Authority is what matters. Historically, permissions have been the lamppost: the key isn’t there, but the light of formal analysis shines brighter. Many of the damaging myths are founded in this misdirection of attention.

Mark Miller

We have adopted “authority” to refer to those actions that a program, operating in some environment, can take to acquire information or change the state of things outside itself. The more restrictive term “permissions” refers to just those steps immediately allowed by the primitive protection mechanisms. The authority of a program describes what it is possible for the program to do as it acts, according to its permissions, to change things including its permissions. These acts may also include calling other programs, permissions allowing, to acquire information, change state and change permissions. This is roughly the transitive closure of what is allowed by the permission mechanisms and their state.

We use “authority” as a technical term taken from ordinary usage. As we use it we hope that the analogy is appropriate, but mutatis mutandis, as with all metaphors. In common usage when we say that a bank president has the authority to terminate a bank customer, we do not mean that he knows the detailed key-strokes to do so, nor even that he knows the password necessary to enable those key-strokes, but he knows who does know and how to contact that person and convey instructions to do so.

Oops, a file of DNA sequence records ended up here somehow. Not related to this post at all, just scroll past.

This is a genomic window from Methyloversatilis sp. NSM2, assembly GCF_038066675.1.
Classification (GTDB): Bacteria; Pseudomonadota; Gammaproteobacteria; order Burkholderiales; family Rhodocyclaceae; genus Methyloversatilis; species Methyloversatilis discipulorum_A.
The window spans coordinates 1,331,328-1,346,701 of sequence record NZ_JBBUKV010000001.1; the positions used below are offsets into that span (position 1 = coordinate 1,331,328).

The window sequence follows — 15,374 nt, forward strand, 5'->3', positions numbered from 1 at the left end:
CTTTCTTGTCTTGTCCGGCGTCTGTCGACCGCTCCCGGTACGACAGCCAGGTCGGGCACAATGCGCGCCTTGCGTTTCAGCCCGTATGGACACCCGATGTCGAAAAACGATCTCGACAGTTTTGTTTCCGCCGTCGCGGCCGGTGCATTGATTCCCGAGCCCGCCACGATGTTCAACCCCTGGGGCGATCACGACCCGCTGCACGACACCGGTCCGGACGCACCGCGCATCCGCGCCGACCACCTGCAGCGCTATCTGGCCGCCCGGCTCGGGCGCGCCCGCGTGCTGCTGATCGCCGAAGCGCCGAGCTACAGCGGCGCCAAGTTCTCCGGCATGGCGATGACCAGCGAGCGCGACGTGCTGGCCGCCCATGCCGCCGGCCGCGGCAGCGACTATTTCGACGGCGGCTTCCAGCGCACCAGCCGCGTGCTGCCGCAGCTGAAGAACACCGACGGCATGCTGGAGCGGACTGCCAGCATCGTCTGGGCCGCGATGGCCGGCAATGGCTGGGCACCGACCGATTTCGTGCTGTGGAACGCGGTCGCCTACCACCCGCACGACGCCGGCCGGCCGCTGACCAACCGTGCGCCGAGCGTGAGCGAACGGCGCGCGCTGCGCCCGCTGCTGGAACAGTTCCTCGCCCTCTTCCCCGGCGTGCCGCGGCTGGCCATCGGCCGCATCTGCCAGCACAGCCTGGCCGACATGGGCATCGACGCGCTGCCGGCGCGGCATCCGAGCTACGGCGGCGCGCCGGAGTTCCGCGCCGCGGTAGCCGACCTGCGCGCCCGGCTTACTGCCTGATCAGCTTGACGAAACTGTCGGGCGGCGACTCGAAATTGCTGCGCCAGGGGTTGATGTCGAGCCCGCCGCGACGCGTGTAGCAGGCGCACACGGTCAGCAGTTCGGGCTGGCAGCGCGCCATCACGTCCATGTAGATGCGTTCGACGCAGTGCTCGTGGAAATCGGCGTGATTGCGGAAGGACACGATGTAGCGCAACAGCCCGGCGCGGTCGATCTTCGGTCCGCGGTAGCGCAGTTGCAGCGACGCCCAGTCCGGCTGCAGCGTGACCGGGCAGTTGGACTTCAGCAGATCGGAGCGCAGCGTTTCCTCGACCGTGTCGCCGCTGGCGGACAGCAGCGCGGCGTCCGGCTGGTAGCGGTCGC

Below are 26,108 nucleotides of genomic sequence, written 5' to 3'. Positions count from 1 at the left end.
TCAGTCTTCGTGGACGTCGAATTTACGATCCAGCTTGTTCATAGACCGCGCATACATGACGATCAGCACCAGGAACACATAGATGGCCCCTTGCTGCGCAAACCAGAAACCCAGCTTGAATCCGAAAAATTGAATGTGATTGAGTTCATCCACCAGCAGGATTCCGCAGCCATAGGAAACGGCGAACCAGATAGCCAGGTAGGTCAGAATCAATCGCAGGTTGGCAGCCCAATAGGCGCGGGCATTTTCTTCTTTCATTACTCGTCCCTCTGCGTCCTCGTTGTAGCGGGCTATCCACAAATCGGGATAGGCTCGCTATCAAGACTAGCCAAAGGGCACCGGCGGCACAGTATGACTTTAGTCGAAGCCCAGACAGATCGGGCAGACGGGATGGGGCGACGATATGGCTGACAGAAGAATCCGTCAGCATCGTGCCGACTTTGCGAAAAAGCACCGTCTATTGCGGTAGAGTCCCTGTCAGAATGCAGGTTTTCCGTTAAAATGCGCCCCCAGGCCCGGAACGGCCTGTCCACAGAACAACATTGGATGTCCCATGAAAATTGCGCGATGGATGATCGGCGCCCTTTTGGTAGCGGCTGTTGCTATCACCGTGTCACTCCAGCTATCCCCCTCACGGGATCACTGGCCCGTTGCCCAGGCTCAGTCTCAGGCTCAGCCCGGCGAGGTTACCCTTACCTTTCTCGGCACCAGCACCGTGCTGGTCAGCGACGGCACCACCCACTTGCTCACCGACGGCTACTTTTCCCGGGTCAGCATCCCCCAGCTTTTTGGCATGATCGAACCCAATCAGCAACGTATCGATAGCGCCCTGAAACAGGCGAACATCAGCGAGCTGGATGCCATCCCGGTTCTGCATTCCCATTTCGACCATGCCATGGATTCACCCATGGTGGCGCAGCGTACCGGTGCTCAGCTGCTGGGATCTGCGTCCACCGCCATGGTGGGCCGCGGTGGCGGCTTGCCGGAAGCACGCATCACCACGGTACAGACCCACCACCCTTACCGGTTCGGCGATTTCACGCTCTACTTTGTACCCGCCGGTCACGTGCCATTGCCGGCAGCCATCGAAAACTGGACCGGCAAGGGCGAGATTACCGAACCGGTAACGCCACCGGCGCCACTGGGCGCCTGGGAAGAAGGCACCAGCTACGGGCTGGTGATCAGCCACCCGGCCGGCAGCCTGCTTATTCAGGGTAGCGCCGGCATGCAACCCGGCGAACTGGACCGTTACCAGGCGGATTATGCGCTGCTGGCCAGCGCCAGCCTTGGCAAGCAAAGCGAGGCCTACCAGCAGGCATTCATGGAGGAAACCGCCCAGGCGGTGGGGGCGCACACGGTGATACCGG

It the bank’s computers run Unix then there will be no permissions bits describing such authority, but there may be a password tantamount to such authority. If the computers run a capability platform, then there is likely to be a capability in the system that conveys just this cancelation authority to whatever program holds that capability. In this situation I think that the metaphor is very close.

In common usage “authority” usually means that certain actions are deemed appropriate by those with such authority. The deemers, in this case, may be law authorities, some enterprise, or the public at large. In these cases there is probably no technical means to immediately prevent unauthorized steps. This would seem to be the case with Leeson of Barings bank or just last week Kerviel of Société Générale. The meaning shift in our usage of “authority” emphasizes computer mechanisms to match possible actions with authorized actions.

Perhaps we need a modifier to the word “authority” for contexts where the word might be taken to refer to some meaning which is conventional and contradictory to what we intend. “Ordinary authority” might do. I do not propose to avoid the term; metaphors, such as “memory”, are powerful and useful in the computer context.